World Health Organization certifies Adventist schools as health advocates in El Salvador

Armando Barriguete of the EPODE International Network congratulated the Adventist Church...

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Hundreds gathered at El Salvador Adventist Training School as EPODE International Network and Ministry of Health officials certified all Adventist schools to carry the “I want to Live Healthy” initiative across the nation. The program took place on October 15, 2015 in San Salvador. Images courtesy of El Salvador Union.

October 24, 2015 | San Salvador, El Salvador | IAD Staff

Armando Barriguete of the EPODE International Network applauded the work of the Adventist Church for contributing to lower the obesity rates throughout its schools.

The World Health Organization (WHO) recognized the Seventh-day Adventist educational system as a promoter of health earlier this month.

The WHO’s EPODE International Network, which works with governments to ensure the sustainability of community-based programs and obesity prevention worldwide, certified the 25 Seventh-day Adventist primary and secondary schools across El Salvador, during a special ceremony at El Salvador Adventist Training School. The schools have been taking part in the church’s “I Want to Live Healthy” initiative.

“Ellen G. White said more than 100 years ago that health should be cared for and you as Seventh-day Adventists, having this valuable message, need to say it loudly, share this knowledge with everyone so that multitudes will benefit,” said Dr. Armando Barriguete, president of the EPODE International Network. Barriguete applauded the work of the Adventist Church, toured several adventist schools and spoke to students.

Ministry of Health in El Salvador Dr. Violeta Menjivar spoke about the increase in obesity in the Central American country.

“As a government official, as the health minister, I am alarmed about the increase in obesity and health problems affecting children and youth in El Salvador,” said Menjivar.

El Salvador’s Ministry of Health Violeta Menjiva said the government wants to partner with the Adventist Education System’s “I Want to Live Healthy” initiative.

The figures are alarming. A 2014 national health survey found there was a 50 percent increase in obesity in children five years and younger compared to previouis years.

Menjivar, went on to say that the government wants to partner with the Adventist Educational System with this health initiative. “Use all the means of communication to make your initiative known, we want to join you so that we can contribute to improving health in El Salvador,” she said.

Belkis Archbold, health ministries director for the church in Inter-America, congratulated church leaders and educators for their pioneering work in getting the initiative certified with EPODE International Network. El Salvador becomes the second country across the Inter-American Division territory to include the “I Want To Live Healthy” initiative in all of the church’s Adventist schools. Adventist schools in North Mexico began implementing the initiative in all of their schools last year.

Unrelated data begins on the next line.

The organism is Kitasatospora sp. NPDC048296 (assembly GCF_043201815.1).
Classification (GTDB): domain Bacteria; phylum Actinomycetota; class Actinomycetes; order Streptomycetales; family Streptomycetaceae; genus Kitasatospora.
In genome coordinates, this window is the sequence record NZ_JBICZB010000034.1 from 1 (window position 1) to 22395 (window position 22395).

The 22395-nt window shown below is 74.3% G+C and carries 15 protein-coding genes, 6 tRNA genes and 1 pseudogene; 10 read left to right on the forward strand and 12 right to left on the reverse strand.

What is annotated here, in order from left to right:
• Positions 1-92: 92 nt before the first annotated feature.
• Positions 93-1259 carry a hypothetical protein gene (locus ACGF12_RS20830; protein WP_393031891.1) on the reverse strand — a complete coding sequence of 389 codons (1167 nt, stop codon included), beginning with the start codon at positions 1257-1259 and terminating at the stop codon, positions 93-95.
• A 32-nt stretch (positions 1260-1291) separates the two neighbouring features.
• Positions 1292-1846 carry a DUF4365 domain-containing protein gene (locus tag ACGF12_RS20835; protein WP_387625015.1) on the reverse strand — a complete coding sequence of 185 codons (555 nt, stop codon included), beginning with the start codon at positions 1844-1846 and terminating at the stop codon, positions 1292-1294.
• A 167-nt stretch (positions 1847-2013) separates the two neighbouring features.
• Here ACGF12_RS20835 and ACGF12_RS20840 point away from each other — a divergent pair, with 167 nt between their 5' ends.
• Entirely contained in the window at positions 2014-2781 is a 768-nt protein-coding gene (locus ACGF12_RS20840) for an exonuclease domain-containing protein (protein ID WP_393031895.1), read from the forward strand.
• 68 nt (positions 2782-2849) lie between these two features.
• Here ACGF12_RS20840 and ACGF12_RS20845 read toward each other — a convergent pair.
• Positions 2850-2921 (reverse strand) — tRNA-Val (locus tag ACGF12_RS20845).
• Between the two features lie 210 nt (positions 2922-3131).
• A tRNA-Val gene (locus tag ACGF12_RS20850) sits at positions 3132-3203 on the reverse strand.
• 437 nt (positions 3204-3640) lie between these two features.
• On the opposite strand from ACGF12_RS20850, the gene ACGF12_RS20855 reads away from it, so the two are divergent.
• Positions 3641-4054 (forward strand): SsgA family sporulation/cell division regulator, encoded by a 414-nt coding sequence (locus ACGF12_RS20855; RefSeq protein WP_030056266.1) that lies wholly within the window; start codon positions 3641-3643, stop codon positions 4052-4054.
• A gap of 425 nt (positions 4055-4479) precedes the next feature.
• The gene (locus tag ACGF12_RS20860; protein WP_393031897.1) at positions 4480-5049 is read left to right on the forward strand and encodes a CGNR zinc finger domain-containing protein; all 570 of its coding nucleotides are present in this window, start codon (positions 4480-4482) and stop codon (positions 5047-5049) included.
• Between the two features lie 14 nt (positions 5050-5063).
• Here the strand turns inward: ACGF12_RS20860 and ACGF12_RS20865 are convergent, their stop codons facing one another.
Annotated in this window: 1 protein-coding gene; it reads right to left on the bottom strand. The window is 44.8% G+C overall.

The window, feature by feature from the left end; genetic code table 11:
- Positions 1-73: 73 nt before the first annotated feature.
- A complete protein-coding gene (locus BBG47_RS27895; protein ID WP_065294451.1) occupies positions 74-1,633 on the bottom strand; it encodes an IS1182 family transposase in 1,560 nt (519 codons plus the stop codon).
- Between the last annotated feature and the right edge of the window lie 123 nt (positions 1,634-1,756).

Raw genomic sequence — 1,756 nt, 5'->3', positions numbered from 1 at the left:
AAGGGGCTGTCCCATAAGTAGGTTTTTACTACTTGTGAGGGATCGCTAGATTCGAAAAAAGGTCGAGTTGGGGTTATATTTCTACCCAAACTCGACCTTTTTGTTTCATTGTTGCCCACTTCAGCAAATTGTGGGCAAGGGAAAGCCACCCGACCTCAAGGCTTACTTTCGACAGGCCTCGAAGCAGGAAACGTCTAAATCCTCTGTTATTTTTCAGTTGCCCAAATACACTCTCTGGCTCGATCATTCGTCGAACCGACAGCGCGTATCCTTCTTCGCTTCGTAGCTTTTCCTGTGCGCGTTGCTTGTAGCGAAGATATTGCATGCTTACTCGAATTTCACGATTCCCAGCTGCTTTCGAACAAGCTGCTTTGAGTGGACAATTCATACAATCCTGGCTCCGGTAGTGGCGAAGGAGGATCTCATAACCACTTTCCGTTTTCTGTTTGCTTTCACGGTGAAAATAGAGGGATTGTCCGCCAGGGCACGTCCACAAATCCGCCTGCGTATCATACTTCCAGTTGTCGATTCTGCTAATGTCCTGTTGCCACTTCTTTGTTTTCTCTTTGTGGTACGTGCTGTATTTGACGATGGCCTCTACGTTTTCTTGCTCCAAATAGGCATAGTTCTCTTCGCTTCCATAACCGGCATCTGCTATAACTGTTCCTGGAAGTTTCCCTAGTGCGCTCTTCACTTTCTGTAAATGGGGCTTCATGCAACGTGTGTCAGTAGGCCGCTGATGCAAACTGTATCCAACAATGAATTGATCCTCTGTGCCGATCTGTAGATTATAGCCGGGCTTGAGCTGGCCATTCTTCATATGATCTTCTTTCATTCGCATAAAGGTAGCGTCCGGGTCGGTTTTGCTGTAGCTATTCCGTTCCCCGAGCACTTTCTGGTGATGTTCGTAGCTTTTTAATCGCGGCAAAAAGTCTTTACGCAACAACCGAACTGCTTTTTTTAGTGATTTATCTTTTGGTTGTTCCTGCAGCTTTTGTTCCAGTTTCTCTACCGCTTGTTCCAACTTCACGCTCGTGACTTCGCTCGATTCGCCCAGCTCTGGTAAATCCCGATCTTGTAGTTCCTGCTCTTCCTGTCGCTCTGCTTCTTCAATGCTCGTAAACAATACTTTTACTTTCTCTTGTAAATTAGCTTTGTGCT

“A child that eats healthy will become a healthy adult,” Archbold said.

Healthy students, teachers and parents is precisely the goal with the healthy initiative, said Dr. Xenia Burgos, education director for the church in El Salvador.

Burgos said the initiative began with the training of its 285 teachers in the Adventist educational system where they taught concepts, principles, and ideas on how to implement the program from pre-school to high school classrooms.

“Our teachers enrolled in the plan themselves,” explained Burgos. “We learned, lived and practiced the eight healthy habits ourselves and made true changes in our lifestyle.”

After eight weeks of living a healthy lifestyle, teachers led a week of health emphasis in each of the 25 adventist schools. The week after, students were challenged to put into practice the natural remedies for the following eight weeks.

One major change included replacing junk foods with cereals, fruits and juices across school’s stores.

Xenia Burgos, education director for the church in El Salvador, says the 285 teachers across the primary and secondary schools participated in the health initiative before it because part of the Adventist school system in the country. 

“We wanted to make sure our students had only healthy foods available to them in our snack stores at every school,” said Burgos. “This made a tremendous difference as well.”

Parents were also encouraged to make healthy choices with seminars on the “I Want to Live Healthy” initiative said Burgos. Already the initiative has been included in each of the schools’ curriculum, as well as improving hygiene, waste treatment and more.

The health initiative presents a great opportunity for the 65 percent of enrolled students in Adventist schools who are not members of our church, added Burgos.

“Ellen G. White stated in chapter 40 of her book Education that when students leave our schools, they should be in better health and understand the laws of health better than when they entered, so we believe this is very important and will continue to implement in our schools,” Burgos said.

The Inter-American Division’s “I Want to Live Healthy” initiative includes promoting eight natural remedies needed to live a healthier life: water, rest, exercise, sunshine, air, nutrition, temperance, and hope in God.

Seventh-day Adventist Church – Inter-American Division

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